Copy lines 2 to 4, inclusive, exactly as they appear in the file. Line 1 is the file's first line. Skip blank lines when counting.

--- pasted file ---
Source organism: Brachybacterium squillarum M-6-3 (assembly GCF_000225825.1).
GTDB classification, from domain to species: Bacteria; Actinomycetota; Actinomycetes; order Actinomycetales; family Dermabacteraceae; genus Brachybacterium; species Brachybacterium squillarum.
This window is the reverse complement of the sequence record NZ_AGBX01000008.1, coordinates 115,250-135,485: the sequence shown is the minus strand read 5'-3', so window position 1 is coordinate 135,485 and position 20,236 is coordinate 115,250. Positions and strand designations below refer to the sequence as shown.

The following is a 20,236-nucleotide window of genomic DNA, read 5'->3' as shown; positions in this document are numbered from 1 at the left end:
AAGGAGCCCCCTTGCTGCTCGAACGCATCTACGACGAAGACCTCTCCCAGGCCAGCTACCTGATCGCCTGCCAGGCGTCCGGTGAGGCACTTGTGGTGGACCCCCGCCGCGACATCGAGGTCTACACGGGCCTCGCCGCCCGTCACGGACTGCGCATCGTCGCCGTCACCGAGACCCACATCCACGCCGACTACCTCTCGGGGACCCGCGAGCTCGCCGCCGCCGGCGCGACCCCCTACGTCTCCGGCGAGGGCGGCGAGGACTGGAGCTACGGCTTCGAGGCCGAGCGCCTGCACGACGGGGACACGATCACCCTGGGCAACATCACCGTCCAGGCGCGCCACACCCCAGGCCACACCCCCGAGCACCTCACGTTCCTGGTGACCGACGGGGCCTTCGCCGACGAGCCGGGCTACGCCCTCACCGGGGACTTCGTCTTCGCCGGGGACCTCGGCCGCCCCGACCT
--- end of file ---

GTDB classification, from domain to species: Bacteria; Actinomycetota; Actinomycetes; order Actinomycetales; family Dermabacteraceae; genus Brachybacterium; species Brachybacterium squillarum.
This window is the reverse complement of the sequence record NZ_AGBX01000008.1, coordinates 115,250-135,485: the sequence shown is the minus strand read 5'-3', so window position 1 is coordinate 135,485 and position 20,236 is coordinate 115,250. Positions and strand designations below refer to the sequence as shown.

The following is a 20,236-nucleotide window of genomic DNA, read 5'->3' as shown; positions in this document are numbered from 1 at the left end: